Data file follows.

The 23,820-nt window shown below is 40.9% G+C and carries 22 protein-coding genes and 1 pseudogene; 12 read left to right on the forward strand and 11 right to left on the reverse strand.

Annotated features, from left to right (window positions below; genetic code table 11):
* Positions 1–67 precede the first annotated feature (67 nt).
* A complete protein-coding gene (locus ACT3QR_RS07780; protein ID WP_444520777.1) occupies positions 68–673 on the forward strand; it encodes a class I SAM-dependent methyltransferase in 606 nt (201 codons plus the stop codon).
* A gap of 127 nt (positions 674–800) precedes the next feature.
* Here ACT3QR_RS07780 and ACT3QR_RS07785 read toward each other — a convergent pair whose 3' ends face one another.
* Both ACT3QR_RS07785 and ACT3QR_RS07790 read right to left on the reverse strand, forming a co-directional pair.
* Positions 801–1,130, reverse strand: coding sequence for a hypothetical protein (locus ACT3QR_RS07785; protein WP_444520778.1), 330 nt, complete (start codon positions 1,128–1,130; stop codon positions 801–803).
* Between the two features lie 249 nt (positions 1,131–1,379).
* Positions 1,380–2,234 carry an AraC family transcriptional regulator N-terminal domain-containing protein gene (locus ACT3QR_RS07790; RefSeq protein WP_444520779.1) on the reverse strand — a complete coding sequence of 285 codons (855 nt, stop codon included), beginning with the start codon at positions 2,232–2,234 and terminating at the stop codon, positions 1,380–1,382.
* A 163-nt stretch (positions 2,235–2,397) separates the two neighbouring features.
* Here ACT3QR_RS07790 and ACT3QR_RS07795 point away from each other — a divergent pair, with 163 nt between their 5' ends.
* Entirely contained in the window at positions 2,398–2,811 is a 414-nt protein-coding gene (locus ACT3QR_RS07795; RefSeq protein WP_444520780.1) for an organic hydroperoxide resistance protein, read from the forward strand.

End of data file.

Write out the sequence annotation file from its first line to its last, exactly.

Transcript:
The 23,820-nt window shown below is 40.9% G+C and carries 22 protein-coding genes and 1 pseudogene; 12 read left to right on the forward strand and 11 right to left on the reverse strand.

Annotated features, from left to right (window positions below; genetic code table 11):
* Positions 1–67 precede the first annotated feature (67 nt).
* A complete protein-coding gene (locus ACT3QR_RS07780; protein ID WP_444520777.1) occupies positions 68–673 on the forward strand; it encodes a class I SAM-dependent methyltransferase in 606 nt (201 codons plus the stop codon).
* A gap of 127 nt (positions 674–800) precedes the next feature.
* Here ACT3QR_RS07780 and ACT3QR_RS07785 read toward each other — a convergent pair whose 3' ends face one another.
* Both ACT3QR_RS07785 and ACT3QR_RS07790 read right to left on the reverse strand, forming a co-directional pair.
* Positions 801–1,130, reverse strand: coding sequence for a hypothetical protein (locus ACT3QR_RS07785; protein WP_444520778.1), 330 nt, complete (start codon positions 1,128–1,130; stop codon positions 801–803).
* Between the two features lie 249 nt (positions 1,131–1,379).
* Positions 1,380–2,234 carry an AraC family transcriptional regulator N-terminal domain-containing protein gene (locus ACT3QR_RS07790; RefSeq protein WP_444520779.1) on the reverse strand — a complete coding sequence of 285 codons (855 nt, stop codon included), beginning with the start codon at positions 2,232–2,234 and terminating at the stop codon, positions 1,380–1,382.
* A 163-nt stretch (positions 2,235–2,397) separates the two neighbouring features.
* Here ACT3QR_RS07790 and ACT3QR_RS07795 point away from each other — a divergent pair, with 163 nt between their 5' ends.
* Entirely contained in the window at positions 2,398–2,811 is a 414-nt protein-coding gene (locus ACT3QR_RS07795; RefSeq protein WP_444520780.1) for an organic hydroperoxide resistance protein, read from the forward strand.